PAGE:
On August 4, two days after the start of his daily work hardening program, the plaintiff emailed his Veterans Affairs primary physician, Dr. Longacre, complaining about the "rigorous physical therapy program" a physiatrist had placed him in. Filing 9-5 at 58-59. The plaintiff claimed that his symptoms worsened after participating in the program three times a week, but now the physiatrist had increased the sessions to five times a week. The plaintiff wrote: "This doctor is going to have me wheelchair bound by the end of this." Filing 9-5 at 59. On August 8, Dr. Oliveto noted that the plaintiff reported to be in agonizing pain. Filing 9-2 at 60. The records indicate that the plaintiff's last day in the work hardening program was August 9. Filing 9-9 at 2-4.

         On October 10, 2017, Dr. Oliveto recorded a telephone interview in connection with the plaintiff's Social Security disability application. Filing 9-5 at 92-93. The narrative report details the occasions that the plaintiff was seen by Dr. Oliveto, but does not provide a description of the plaintiff's PTSD symptoms or signs. The report concludes with Dr. Oliveto opining that the plaintiff was "totally and permanently disabled and will need treatment at the VA for most of his life." Filing 9-5 at 93. It is somewhat ambiguous whether Dr. Oliveto was opining with respect to the plaintiff's Veterans Affairs disability claim, or his Social Security disability claim, or perhaps both. The plaintiff's last visit with Dr. Oliveto (as evidenced by the record) was on October 31. Filing 9-9 at 44. The treatment note for this visit primarily reports the fact that the plaintiff's care will be assumed by Veterans Affairs.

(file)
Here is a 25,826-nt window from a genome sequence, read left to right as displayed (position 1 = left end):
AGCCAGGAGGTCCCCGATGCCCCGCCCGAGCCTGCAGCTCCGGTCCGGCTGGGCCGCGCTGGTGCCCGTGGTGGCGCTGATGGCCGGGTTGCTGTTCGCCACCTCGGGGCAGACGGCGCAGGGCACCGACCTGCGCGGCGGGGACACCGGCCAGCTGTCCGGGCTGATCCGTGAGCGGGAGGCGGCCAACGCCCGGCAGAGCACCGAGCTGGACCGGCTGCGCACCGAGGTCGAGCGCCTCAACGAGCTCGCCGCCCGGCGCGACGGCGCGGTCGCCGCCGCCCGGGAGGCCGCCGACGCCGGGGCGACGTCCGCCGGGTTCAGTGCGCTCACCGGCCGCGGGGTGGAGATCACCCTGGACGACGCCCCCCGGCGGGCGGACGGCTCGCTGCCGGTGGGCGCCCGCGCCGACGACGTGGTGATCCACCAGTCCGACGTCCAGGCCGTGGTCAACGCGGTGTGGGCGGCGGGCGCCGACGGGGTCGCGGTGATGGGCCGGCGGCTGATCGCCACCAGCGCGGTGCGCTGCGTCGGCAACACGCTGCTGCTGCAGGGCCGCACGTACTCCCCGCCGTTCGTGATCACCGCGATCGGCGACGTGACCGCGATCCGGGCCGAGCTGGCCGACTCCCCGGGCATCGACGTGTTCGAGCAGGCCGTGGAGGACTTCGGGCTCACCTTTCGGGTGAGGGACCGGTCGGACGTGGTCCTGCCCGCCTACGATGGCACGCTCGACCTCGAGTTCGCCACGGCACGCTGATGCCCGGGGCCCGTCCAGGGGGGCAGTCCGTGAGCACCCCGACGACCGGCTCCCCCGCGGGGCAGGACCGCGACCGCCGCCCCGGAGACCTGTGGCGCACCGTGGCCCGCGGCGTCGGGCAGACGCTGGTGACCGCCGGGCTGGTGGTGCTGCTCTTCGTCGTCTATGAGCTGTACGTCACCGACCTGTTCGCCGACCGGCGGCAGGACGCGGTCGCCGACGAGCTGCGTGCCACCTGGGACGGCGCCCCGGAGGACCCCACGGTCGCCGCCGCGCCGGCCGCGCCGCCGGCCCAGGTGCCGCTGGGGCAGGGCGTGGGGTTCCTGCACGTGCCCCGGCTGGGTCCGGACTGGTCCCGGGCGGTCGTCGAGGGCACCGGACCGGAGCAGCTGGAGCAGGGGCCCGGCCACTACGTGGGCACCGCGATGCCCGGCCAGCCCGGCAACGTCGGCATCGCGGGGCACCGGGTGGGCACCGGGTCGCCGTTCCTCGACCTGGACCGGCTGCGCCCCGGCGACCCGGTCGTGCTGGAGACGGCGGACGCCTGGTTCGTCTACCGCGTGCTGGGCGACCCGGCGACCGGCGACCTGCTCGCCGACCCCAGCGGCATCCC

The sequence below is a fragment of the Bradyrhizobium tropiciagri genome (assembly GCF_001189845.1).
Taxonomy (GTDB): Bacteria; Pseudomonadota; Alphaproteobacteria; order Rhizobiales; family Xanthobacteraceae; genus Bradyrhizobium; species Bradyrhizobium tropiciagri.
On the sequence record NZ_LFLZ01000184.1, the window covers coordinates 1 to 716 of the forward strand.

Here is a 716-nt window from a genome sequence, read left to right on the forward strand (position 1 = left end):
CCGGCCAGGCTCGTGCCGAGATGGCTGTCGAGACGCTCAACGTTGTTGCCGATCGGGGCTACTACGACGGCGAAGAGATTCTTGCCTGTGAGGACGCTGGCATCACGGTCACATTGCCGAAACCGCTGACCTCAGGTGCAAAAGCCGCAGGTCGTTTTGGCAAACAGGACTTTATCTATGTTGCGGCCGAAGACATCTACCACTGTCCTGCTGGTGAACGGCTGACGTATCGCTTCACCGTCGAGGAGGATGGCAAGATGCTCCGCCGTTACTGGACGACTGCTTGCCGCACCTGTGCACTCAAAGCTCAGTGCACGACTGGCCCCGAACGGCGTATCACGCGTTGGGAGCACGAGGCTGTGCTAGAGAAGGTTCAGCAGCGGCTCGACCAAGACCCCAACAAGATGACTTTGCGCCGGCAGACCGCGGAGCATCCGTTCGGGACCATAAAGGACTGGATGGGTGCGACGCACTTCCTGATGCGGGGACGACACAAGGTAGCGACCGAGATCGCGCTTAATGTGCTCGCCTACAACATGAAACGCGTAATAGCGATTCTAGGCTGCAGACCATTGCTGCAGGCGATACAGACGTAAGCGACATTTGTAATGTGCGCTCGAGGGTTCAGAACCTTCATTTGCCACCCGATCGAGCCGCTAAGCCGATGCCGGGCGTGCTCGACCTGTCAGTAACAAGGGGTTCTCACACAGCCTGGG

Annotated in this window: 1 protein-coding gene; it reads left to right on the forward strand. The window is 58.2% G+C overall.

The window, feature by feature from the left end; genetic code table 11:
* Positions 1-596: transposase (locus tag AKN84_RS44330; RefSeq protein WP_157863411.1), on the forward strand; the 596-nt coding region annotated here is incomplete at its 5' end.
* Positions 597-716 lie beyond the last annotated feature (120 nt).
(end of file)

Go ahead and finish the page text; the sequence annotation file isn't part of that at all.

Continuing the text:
Finally, on January 25, 2018, Dr. Oliveto completed a Mental Medical Source Statement form in connection with the plaintiff's Social Security Disability application. Filing 9-8 at 48-53. Dr. Oliveto reported the same diagnoses for the plaintiff that he reported to Veterans Affairs in December 2016: PTSD, major depressive disorder, and pain disorder. Dr. Oliveto opined that the plaintiff was unable to work a full-time job due to severe and intractable pain. The form required Dr. Oliveto to rate the plaintiff's capacity to function independently in a competitive work setting. Generally, Dr. Oliveto found that the plaintiff's capacity to learn and remember was mildly affected (performance precluded 5% of an 8-hour work day), his concentration and persistence was mild to moderately affected (performance preclusion rated 5% with some at 10%), his ability to ...